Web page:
Squarespace is in the business of developing brands. So it’s no surprise that the company—a website-building platform geared to the independent workforce—has a strong identity of its own. With spokesmen such as Keanu Reeves, John Malkovich, and Jeff Bridges (stars of some of the Millennial generation’s cult films) Squarespace, which began as a start-up in 2004 and now has nearly 800 employees in New York; Portland, Oregon; and Dublin, has relied heavily on the “cool” factor to attract a customer base and staff of young creatives. Likewise, the company’s new headquarters, in the 12-story 1927 Maltz Building, a former printing-district factory in New York’s West Village, exhibits a laid-back panache.

Additional Content:
Jump to credits & specifications

At the building’s base, a storefront lobby features exterior details of blackened steel and wire-brushed larch wood, which contrast with the original brick exterior in a way that is dramatic yet subtle. Peering into the loungelike space from the sidewalk, passersby might take it for a hotel. The misperception would be understandable. According to project architect Eliane Maillot of New York–based Architecture + Information (A+I), the design team took inspiration from the Roman and Williams–designed lobby of Manhattan’s Ace Hotel, which functions as both a study area and parlor. The intent for the reception space here, says Maillot, was to create a work-away-from-work zone, a calming environment furnished with couches and coffee tables in lieu of desks and chairs. Adapted from a loading dock, the 5,300-square-foot space is the company’s exclusive entrance (all other tenants access the building around the corner). Elevators transport employees directly to the main office spaces, which occupy the top three levels.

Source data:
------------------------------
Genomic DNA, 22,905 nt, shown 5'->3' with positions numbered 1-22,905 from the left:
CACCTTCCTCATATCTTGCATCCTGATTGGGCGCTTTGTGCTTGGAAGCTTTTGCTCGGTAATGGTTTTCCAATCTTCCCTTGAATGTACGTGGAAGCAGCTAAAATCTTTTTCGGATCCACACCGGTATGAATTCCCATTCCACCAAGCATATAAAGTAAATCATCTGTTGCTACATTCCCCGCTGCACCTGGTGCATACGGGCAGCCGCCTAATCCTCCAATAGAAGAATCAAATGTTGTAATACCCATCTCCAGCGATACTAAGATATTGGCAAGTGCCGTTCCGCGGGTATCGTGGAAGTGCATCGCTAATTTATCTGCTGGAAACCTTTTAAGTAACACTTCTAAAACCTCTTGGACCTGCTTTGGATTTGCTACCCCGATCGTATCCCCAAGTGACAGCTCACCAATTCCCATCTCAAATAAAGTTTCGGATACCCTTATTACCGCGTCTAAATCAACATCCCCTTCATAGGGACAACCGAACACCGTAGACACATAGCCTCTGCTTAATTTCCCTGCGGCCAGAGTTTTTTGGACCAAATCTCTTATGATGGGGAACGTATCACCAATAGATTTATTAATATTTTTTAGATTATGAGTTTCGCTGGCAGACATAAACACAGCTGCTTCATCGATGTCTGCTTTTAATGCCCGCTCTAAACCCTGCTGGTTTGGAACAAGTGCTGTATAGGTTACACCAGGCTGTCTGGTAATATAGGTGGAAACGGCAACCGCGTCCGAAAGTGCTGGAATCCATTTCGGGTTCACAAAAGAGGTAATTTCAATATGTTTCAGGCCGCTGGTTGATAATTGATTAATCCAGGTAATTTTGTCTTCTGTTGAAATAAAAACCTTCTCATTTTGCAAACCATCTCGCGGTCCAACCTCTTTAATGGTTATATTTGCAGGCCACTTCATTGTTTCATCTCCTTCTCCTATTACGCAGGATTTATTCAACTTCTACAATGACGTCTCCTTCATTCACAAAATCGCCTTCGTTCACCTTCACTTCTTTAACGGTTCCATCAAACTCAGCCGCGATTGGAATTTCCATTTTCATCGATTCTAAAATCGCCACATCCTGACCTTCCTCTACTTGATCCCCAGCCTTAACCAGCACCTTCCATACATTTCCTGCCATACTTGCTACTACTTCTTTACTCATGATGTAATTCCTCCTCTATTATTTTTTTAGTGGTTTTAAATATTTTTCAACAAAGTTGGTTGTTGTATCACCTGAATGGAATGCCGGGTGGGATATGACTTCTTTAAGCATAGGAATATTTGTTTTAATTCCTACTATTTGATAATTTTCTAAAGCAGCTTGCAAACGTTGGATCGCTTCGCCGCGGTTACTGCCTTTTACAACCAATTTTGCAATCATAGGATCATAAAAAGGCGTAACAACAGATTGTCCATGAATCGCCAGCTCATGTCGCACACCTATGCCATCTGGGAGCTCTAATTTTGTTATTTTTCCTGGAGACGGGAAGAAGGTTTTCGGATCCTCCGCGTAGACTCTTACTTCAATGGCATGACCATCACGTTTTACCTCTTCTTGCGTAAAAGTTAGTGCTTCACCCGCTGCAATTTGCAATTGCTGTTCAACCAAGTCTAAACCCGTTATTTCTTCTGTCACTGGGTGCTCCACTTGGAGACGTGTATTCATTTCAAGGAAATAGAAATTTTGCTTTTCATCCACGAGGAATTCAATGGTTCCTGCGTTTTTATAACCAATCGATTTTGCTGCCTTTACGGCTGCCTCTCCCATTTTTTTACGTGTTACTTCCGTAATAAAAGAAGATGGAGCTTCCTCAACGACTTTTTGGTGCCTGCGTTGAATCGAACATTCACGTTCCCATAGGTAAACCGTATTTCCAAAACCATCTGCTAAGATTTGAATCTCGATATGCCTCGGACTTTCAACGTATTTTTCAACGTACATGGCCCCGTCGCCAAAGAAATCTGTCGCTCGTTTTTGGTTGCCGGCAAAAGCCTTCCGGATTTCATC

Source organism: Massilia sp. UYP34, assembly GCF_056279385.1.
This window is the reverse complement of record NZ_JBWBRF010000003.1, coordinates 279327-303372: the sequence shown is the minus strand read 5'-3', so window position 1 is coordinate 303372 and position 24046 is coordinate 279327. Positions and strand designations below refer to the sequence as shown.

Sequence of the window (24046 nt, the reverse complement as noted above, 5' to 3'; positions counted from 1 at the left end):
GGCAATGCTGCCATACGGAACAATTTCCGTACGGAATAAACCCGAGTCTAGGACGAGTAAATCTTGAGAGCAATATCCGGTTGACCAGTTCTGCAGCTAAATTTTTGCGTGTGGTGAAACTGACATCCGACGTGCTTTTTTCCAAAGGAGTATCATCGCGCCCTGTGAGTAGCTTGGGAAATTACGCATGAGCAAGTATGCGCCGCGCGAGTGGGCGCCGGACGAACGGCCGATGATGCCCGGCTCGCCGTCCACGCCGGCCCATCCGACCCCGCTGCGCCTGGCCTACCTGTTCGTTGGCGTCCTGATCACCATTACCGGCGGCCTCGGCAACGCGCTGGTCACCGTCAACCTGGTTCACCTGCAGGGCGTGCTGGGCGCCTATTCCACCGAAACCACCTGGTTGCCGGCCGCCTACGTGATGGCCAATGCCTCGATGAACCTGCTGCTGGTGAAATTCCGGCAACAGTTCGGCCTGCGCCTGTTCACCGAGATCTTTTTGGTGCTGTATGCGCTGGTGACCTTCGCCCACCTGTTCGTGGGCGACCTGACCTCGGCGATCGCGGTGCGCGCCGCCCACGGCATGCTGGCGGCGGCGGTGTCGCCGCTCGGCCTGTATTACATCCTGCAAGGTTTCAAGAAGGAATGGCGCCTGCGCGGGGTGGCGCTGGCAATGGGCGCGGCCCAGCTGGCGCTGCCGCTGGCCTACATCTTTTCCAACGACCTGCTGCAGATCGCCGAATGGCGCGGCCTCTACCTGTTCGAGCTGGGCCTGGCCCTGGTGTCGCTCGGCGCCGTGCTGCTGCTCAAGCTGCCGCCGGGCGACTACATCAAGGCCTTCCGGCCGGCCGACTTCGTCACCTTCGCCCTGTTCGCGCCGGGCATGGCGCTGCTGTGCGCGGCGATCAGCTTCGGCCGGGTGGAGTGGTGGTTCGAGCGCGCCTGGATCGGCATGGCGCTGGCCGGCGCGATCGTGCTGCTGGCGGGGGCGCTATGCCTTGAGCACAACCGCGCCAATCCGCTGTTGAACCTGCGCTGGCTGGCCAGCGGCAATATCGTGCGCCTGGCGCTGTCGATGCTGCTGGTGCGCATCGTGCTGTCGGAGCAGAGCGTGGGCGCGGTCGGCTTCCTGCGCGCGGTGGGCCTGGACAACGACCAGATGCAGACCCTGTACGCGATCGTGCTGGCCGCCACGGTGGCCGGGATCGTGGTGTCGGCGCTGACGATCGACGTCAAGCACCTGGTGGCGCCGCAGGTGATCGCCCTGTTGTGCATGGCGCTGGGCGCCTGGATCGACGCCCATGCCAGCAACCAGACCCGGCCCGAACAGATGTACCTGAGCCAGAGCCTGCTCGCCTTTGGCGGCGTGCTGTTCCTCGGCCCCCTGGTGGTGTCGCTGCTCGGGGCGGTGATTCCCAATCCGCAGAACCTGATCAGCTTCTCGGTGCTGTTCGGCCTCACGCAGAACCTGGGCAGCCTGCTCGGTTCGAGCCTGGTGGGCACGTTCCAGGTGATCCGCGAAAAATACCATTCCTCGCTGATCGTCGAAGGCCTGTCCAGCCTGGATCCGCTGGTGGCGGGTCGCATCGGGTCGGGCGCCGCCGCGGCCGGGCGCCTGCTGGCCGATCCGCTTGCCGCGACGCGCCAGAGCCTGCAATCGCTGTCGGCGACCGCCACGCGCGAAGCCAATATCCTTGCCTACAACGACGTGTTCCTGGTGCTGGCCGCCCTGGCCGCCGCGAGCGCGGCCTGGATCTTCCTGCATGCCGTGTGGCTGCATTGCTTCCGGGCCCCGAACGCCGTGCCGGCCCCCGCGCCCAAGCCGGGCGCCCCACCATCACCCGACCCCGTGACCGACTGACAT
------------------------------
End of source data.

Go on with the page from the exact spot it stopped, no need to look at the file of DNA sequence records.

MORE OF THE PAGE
The lobby sets the tone for the larger Squarespace experience. Its minimal palette of off-white paint and ebonized wood paneling for the walls and ceilings, as well as concrete floors and furnishings, extends throughout the multilevel interior. “The brand identity is very black-and-white,” says founder and CEO Anthony Casalena, “but you’ll never see a hard black or a hard white—we varied the materials to get lots of texture.” The 36-year-old tech entrepreneur wielded a heavy hand in instituting the office’s aesthetic. “I’ve come to understand the power of design,” he says. “When it comes to brand identity, if it looks clean and smooth, it has a lot more credibility.”

Casalena wanted the new offices to be polished yet anti-corporate, with a relaxed, free-flowing, and democratic feel. Previously, the headquarters were spread out across four locations in SoHo, where employees would occasionally rely on WeWork spaces for lack of sufficient meeting areas. It was essential that the company’s new home be well-connected and cohesive, as well as have a range of flexible environments suitable for all teams, including marketing, engineering, and design.

The Maltz Building’s vast open floor plates and wraparound windows provided an ideal template for translating the Squarespace brand into a workplace for its now 530 New York employees. Around the building’s vertical circulation core, A+I clustered back-of-house functions and meeting spaces, creating a primary path of movement around each floor’s perimeter, through the different work settings; the main desk areas anchor the building’s east and west ends. “For workstations, there’s usually a set logic of straight rows,” says Maillot, “but we didn’t think it would give the ambience that Anthony wanted.” Instead, banks of custom-made precast-concrete desks are arranged diagonally, creating a more dynamic feel while optimizing space by incorporating the building’s flared mushroom columns rather than working around them. Anticipating growth, the desks were designed to be modular and easily added to.